I'm building a 45 degree wall in my basement. It has to be free-standing. I need some advice about how burly the support structure needs to be.
The climbing surface will be 10ft x 10ft and I plant support it similar to how they've done it in the photograph below. However, now that I've framed-up the climbing surface, I'm looking at it in comparison to the four 2x4s I intended to use as vertical posts and they seem very insubstantial, even considering that I plan to buttress them at the bottom with some other pieces of wood at angles.
Can anyone advise on this? Are four 2x4s up to the task of supporting a 10x10 wall + holds + me? Should I scale up to 2x6? 4x4? 2x8?
2x6 in my opinion. The design pictured is going to have a lot of wobble. It needs more brackets and bracing at the back.
I've been seeing an abundance of home walls go up online with the lock down and it's only a matter of time until someone pulls one down on themselves and gets seriously injured. Some of the workmanship and designs I've seen are a tad scary.
I did a 20 minute talk on my freestanding board. I think I even mentioned in it that you might get away with 2 x 4, but now seeing some people who have done that, I take that comment back. youtu.be/UtR56KPKzGQ - video there. You can also read the thread I posted here about it.
Use 3/8 bolts on the joints at the very least. I can't see any bolts on the board pictured. If you use decking screws, on those 4 joints it could be trouble.
It's hard to tell based on the picture, but the rafters are clearly exposed in that guy's house. I would not be surprised if he tied into them on the back of the wall (in the shadows).
The design in the picture could benefit by using some 45-degree pieces along the floor (cover up with pads) to prevent the supports from toeing out under load, and maybe even another piece going toe-to-toe at the terminus of the long supports.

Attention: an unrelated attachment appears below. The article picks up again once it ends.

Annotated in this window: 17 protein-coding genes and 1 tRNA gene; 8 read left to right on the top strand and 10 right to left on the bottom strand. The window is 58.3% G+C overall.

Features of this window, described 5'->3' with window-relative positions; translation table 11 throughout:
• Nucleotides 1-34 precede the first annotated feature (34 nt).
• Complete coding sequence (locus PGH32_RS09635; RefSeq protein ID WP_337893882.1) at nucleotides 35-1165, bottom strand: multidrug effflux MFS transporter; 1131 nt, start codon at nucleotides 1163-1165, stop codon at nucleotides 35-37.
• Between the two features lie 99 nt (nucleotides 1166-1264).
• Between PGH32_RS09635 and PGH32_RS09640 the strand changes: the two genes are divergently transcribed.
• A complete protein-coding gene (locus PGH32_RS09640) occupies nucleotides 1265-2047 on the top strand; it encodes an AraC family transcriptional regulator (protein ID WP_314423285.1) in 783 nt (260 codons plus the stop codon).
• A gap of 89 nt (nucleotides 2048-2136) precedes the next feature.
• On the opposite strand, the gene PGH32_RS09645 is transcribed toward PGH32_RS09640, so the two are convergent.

I like the simplicity, but it's a little sporty.
One other thing I would change is to extend the length of the lower supports past the edge of the board. A huck for the top jug can generate a substantial amount of momentum. You don't want to pull the wall over on top of you.
Thanks for the thoughts, guys. I think I know what I'm going to do now. So as not to sacrifice the 2x4s I already have, I'm just going to get a few more a double them up along their long surface, to make it like a 4x4.
The toe piece you mentioned, Charlie, seems like a good idea to me too, and was something I planned on incorporating from the beginning.
The top posts will attach to the climbing surface with 5/8th" bolts (or 1/2" ones if I can find them). I'll use some smaller ones for the foot of the wall and the middle support (just because I have those). Maybe you can make sense of the sketch below.
First, I wouldn’t make any support that comes into your climbing “box”. Doing so sets you up for a broken back. Maybe worse.
Go at a 45 (or some angle) from the kicker out to the side support, with the long side on the ground. Does that make sense? You can cover it up easily with a pad.
As for the supports that connect to the side extensions, I’d just run them the full length from the top of the wall to the end of the side support. This will also keep you from landing “on top” of that support, also a potential bone breaker.